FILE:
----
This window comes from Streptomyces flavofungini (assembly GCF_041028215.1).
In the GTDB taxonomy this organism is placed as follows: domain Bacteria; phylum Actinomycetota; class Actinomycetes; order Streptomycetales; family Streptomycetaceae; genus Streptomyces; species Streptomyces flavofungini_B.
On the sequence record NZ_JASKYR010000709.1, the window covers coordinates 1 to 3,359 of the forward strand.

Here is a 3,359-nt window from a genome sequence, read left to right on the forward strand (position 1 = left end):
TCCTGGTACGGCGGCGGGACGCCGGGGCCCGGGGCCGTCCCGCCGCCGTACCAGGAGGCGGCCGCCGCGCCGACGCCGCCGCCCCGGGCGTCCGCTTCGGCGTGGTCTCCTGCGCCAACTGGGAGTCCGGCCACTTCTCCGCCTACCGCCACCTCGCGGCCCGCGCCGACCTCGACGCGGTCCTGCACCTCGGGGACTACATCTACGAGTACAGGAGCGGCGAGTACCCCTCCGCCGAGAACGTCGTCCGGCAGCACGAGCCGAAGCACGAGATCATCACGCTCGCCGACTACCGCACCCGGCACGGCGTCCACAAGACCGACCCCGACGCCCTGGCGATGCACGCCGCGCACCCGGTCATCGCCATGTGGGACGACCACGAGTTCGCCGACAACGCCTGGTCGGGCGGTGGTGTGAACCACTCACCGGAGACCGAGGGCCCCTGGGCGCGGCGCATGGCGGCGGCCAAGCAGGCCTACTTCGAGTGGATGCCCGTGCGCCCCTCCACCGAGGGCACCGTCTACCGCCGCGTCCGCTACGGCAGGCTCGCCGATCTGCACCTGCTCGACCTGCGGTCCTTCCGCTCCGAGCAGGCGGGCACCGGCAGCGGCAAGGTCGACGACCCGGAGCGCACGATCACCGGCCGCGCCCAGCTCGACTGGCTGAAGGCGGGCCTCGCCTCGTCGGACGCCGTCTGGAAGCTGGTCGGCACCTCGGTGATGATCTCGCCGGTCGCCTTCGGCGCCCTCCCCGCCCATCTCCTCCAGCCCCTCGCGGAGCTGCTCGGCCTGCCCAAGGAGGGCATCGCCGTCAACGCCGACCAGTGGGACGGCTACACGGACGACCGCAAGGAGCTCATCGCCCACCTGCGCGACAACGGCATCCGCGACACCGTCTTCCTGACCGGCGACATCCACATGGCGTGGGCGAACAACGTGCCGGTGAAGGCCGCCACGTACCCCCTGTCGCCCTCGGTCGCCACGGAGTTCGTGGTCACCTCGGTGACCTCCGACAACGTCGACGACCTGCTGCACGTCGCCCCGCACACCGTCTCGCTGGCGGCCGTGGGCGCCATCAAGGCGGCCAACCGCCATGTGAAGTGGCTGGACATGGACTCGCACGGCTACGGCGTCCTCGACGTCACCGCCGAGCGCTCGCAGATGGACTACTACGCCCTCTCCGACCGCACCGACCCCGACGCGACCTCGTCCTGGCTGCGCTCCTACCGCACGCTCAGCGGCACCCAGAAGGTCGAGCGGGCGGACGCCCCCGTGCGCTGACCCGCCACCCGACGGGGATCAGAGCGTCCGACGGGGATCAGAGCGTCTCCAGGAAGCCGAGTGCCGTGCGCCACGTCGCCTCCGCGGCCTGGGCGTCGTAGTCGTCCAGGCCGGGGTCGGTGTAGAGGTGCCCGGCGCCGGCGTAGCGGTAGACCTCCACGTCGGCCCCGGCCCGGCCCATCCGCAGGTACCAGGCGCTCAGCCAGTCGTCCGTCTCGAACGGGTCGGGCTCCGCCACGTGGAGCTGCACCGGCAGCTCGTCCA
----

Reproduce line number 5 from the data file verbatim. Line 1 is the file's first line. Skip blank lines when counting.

TCCTGGTACGGCGGCGGGACGCCGGGGCCCGGGGCCGTCCCGCCGCCGTACCAGGAGGCGGCCGCCGCGCCGACGCCGCCGCCCCGGGCGTCCGCTTCGGCGTGGTCTCCTGCGCCAACTGGGAGTCCGGCCACTTCTCCGCCTACCGCCACCTCGCGGCCCGCGCCGACCTCGACGCGGTCCTGCACCTCGGGGACTACATCTACGAGTACAGGAGCGGCGAGTACCCCTCCGCCGAGAACGTCGTCCGGCAGCACGAGCCGAAGCACGAGATCATCACGCTCGCCGACTACCGCACCCGGCACGGCGTCCACAAGACCGACCCCGACGCCCTGGCGATGCACGCCGCGCACCCGGTCATCGCCATGTGGGACGACCACGAGTTCGCCGACAACGCCTGGTCGGGCGGTGGTGTGAACCACTCACCGGAGACCGAGGGCCCCTGGGCGCGGCGCATGGCGGCGGCCAAGCAGGCCTACTTCGAGTGGATGCCCGTGCGCCCCTCCACCGAGGGCACCGTCTACCGCCGCGTCCGCTACGGCAGGCTCGCCGATCTGCACCTGCTCGACCTGCGGTCCTTCCGCTCCGAGCAGGCGGGCACCGGCAGCGGCAAGGTCGACGACCCGGAGCGCACGATCACCGGCCGCGCCCAGCTCGACTGGCTGAAGGCGGGCCTCGCCTCGTCGGACGCCGTCTGGAAGCTGGTCGGCACCTCGGTGATGATCTCGCCGGTCGCCTTCGGCGCCCTCCCCGCCCATCTCCTCCAGCCCCTCGCGGAGCTGCTCGGCCTGCCCAAGGAGGGCATCGCCGTCAACGCCGACCAGTGGGACGGCTACACGGACGACCGCAAGGAGCTCATCGCCCACCTGCGCGACAACGGCATCCGCGACACCGTCTTCCTGACCGGCGACATCCACATGGCGTGGGCGAACAACGTGCCGGTGAAGGCCGCCACGTACCCCCTGTCGCCCTCGGTCGCCACGGAGTTCGTGGTCACCTCGGTGACCTCCGACAACGTCGACGACCTGCTGCACGTCGCCCCGCACACCGTCTCGCTGGCGGCCGTGGGCGCCATCAAGGCGGCCAACCGCCATGTGAAGTGGCTGGACATGGACTCGCACGGCTACGGCGTCCTCGACGTCACCGCCGAGCGCTCGCAGATGGACTACTACGCCCTCTCCGACCGCACCGACCCCGACGCGACCTCGTCCTGGCTGCGCTCCTACCGCACGCTCAGCGGCACCCAGAAGGTCGAGCGGGCGGACGCCCCCGTGCGCTGACCCGCCACCCGACGGGGATCAGAGCGTCCGACGGGGATCAGAGCGTCTCCAGGAAGCCGAGTGCCGTGCGCCACGTCGCCTCCGCGGCCTGGGCGTCGTAGTCGTCCAGGCCGGGGTCGGTGTAGAGGTGCCCGGCGCCGGCGTAGCGGTAGACCTCCACGTCGGCCCCGGCCCGGCCCATCCGCAGGTACCAGGCGCTCAGCCAGTCGTCCGTCTCGAACGGGTCGGGCTCCGCCACGTGGAGCTGCACCGGCAGCTCGTCCA